Presentation Authors: Ming-Chieh Kuo, Chi-Shin Tseng, Chao-Yuan Huang, Cheng-Yu Huang*, Taipei City, Taiwan, Chao-Hsiang Chang, Chih-Hsin Muo, Chi-Jung Chung, Taichung City, Taiwan
Introduction: The aim of this study was to investigate the relationship between the use of androgen deprivation therapy (ADT) and the subsequent risk of cognitive decline in Asian men with prostate cancer (PC) by employing a nationwide population-based data set.
Methods: A population-based cohort of 24,464 men with newly diagnosed PC between 2,000 and 2008 was selected from the Taiwan National Health Insurance (NHI) Database. After excluding patients with ADT exposure, other malignancy, and diagnosis of the outcome of interests before the index date, 17,425 PC patients were included for final analysis. Patients were classified as ADT group (n=12,740) or non-ADT comparison group (n=4,685). A time-dependent exposure model was used, which allowed investigators to calculate the exposure period from the different usage of various kinds of ADT. The Multivariable Cox proportional hazard model with time-dependent covariates was used to estimate adjusted hazard ratios (HRs) of cognitive decline associated with different kinds of ADT treatment.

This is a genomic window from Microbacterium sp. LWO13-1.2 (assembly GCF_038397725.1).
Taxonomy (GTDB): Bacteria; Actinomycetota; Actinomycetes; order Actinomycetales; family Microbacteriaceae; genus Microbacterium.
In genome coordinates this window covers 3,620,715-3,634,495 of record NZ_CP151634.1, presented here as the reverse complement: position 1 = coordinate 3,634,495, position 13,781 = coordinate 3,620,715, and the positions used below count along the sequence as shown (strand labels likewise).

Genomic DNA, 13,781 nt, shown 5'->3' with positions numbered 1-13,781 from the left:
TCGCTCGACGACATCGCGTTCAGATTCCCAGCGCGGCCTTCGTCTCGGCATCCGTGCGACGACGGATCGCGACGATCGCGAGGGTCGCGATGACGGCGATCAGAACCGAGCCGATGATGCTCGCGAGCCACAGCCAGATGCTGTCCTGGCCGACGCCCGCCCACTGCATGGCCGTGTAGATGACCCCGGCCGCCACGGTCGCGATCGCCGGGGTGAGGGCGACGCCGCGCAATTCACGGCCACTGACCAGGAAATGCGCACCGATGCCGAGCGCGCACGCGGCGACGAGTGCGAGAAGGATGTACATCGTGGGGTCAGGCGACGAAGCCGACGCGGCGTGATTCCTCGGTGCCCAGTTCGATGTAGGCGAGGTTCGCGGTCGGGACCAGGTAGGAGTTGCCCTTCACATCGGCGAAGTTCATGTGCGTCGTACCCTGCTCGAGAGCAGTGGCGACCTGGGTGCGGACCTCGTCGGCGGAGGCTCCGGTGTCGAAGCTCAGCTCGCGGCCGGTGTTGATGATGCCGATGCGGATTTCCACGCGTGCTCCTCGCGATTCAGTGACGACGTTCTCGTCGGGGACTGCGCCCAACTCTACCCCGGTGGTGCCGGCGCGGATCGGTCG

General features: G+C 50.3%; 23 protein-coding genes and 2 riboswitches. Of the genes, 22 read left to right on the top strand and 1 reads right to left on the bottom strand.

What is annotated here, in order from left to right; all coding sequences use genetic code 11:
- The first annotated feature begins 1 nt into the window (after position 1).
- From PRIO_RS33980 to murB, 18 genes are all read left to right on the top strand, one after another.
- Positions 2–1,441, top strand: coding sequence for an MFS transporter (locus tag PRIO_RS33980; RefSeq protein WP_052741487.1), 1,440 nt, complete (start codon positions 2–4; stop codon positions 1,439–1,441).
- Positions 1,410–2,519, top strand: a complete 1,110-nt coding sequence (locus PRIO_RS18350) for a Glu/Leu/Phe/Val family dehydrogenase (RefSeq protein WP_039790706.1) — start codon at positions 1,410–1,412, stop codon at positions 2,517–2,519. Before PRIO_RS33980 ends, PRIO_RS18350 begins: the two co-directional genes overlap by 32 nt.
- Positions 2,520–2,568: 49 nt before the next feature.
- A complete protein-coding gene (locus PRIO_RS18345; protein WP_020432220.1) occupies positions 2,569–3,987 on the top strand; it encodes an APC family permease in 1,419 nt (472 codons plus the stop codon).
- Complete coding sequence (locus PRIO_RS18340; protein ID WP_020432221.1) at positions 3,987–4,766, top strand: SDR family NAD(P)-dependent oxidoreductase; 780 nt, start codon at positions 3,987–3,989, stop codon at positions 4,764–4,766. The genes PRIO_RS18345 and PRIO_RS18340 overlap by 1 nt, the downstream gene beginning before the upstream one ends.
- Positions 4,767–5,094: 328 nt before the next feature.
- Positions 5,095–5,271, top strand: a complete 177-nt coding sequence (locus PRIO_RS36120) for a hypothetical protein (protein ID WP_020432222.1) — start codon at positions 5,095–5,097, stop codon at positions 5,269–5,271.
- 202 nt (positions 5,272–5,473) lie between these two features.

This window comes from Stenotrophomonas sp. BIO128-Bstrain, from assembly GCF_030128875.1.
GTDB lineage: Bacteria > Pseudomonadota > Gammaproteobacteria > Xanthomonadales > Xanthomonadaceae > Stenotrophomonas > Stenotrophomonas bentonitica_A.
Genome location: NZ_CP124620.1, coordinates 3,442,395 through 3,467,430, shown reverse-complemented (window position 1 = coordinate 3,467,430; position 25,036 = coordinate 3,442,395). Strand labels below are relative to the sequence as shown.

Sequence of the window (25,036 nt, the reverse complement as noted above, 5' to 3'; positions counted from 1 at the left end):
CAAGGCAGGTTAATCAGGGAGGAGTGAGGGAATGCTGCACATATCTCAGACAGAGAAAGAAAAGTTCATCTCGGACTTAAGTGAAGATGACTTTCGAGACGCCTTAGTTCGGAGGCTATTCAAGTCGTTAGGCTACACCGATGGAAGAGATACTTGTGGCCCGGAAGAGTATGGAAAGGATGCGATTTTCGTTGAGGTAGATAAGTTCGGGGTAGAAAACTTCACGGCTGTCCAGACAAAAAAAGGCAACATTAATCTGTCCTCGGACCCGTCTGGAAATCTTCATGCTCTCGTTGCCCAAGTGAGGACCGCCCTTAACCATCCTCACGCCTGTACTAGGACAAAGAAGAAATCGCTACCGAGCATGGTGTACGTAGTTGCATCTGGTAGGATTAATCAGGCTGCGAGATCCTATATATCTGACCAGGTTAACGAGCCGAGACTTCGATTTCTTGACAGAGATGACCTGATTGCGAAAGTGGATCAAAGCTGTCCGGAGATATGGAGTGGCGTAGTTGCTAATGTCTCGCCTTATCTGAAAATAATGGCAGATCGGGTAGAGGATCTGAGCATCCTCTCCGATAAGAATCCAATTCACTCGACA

Results: Among 17,425 men with PC, there was a statistically significant association between ADT use and risk of overall cognitive decline (hazard ratio, HR, 1.51; 95% CI, 1.31-1.74). ADT users had a 1.83-fold risk of Parkinsonâ€™s disease and 1.38-fold risk of dementia correspondingly (95% CI = 1.44-2.34 and 1.17-1.63, respectively). After further investigating the subtypes of dementia, non-Alzheimer's dementia (non-AZD) rather than Alzheimerâ€™s dementia (AD) demonstrated a significant higher association with ADT use. Anti-androgen alone were associated with subsequent AD, non-AZD, and Parkinson disease. In addition, an increased risk of Parkinsonâ€™s disease was also observed in combined androgen blockade (CAB) group. The duration of ADT showed no association with cognitive dysfunction.
Conclusions: This population-based study demonstrated that antiandrogens alone was associated with a higher risk of overall cognitive dysfunction, overall dementia, and Parkinson disease. The risk of overall cognitive decline and Parkinsonâ€™s disease also appeared to be higher in CAB group. Different ADT therapies may have unequally impact on cognitive dysfunction.